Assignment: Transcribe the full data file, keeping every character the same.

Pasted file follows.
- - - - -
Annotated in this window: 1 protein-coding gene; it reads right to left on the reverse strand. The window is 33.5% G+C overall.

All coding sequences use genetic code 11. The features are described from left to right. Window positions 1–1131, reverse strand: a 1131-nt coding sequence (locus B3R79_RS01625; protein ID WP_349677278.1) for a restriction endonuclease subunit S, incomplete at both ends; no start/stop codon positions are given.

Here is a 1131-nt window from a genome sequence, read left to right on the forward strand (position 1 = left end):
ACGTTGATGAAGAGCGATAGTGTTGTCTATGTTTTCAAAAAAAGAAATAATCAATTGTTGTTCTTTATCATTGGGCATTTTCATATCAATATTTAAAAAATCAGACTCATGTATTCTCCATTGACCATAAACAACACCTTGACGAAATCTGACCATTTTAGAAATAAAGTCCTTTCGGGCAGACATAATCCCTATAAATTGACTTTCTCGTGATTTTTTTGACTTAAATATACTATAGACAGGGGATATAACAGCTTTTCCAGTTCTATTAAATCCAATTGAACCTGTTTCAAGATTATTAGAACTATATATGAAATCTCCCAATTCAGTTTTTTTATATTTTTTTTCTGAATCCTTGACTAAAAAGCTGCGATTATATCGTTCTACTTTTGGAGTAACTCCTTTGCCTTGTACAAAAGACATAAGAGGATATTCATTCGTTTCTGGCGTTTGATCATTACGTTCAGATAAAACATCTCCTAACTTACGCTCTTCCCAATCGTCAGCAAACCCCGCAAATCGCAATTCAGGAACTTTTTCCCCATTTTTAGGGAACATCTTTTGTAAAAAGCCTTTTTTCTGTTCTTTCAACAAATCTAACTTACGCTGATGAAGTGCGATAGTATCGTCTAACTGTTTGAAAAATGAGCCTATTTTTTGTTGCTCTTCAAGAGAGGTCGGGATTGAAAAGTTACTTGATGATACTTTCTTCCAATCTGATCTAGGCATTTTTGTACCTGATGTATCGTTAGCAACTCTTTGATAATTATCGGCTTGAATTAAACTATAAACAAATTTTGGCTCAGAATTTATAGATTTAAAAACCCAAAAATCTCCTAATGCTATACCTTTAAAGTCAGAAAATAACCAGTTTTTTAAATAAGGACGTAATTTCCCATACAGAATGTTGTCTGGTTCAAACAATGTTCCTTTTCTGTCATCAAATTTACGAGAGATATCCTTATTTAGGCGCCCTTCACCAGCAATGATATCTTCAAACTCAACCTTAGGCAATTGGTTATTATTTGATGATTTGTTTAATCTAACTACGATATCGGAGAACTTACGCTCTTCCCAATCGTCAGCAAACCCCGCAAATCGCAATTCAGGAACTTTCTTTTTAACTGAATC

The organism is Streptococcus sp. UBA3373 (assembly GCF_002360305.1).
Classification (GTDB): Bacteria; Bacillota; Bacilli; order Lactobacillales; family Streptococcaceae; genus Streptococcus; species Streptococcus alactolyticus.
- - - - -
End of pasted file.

Annotated in this window: 1 protein-coding gene; it reads right to left on the reverse strand. The window is 33.5% G+C overall.

All coding sequences use genetic code 11. The features are described from left to right. Window positions 1–1131, reverse strand: a 1131-nt coding sequence (locus B3R79_RS01625; protein ID WP_349677278.1) for a restriction endonuclease subunit S, incomplete at both ends; no start/stop codon positions are given.

Here is a 1131-nt window from a genome sequence, read left to right on the forward strand (position 1 = left end):
ACGTTGATGAAGAGCGATAGTGTTGTCTATGTTTTCAAAAAAAGAAATAATCAATTGTTGTTCTTTATCATTGGGCATTTTCATATCAATATTTAAAAAATCAGACTCATGTATTCTCCATTGACCATAAACAACACCTTGACGAAATCTGACCATTTTAGAAATAAAGTCCTTTCGGGCAGACATAATCCCTATAAATTGACTTTCTCGTGATTTTTTTGACTTAAATATACTATAGACAGGGGATATAACAGCTTTTCCAGTTCTATTAAATCCAATTGAACCTGTTTCAAGATTATTAGAACTATATATGAAATCTCCCAATTCAGTTTTTTTATATTTTTTTTCTGAATCCTTGACTAAAAAGCTGCGATTATATCGTTCTACTTTTGGAGTAACTCCTTTGCCTTGTACAAAAGACATAAGAGGATATTCATTCGTTTCTGGCGTTTGATCATTACGTTCAGATAAAACATCTCCTAACTTACGCTCTTCCCAATCGTCAGCAAACCCCGCAAATCGCAATTCAGGAACTTTTTCCCCATTTTTAGGGAACATCTTTTGTAAAAAGCCTTTTTTCTGTTCTTTCAACAAATCTAACTTACGCTGATGAAGTGCGATAGTATCGTCTAACTGTTTGAAAAATGAGCCTATTTTTTGTTGCTCTTCAAGAGAGGTCGGGATTGAAAAGTTACTTGATGATACTTTCTTCCAATCTGATCTAGGCATTTTTGTACCTGATGTATCGTTAGCAACTCTTTGATAATTATCGGCTTGAATTAAACTATAAACAAATTTTGGCTCAGAATTTATAGATTTAAAAACCCAAAAATCTCCTAATGCTATACCTTTAAAGTCAGAAAATAACCAGTTTTTTAAATAAGGACGTAATTTCCCATACAGAATGTTGTCTGGTTCAAACAATGTTCCTTTTCTGTCATCAAATTTACGAGAGATATCCTTATTTAGGCGCCCTTCACCAGCAATGATATCTTCAAACTCAACCTTAGGCAATTGGTTATTATTTGATGATTTGTTTAATCTAACTACGATATCGGAGAACTTACGCTCTTCCCAATCGTCAGCAAACCCCGCAAATCGCAATTCAGGAACTTTCTTTTTAACTGAATC

The organism is Streptococcus sp. UBA3373 (assembly GCF_002360305.1).
Classification (GTDB): Bacteria; Bacillota; Bacilli; order Lactobacillales; family Streptococcaceae; genus Streptococcus; species Streptococcus alactolyticus.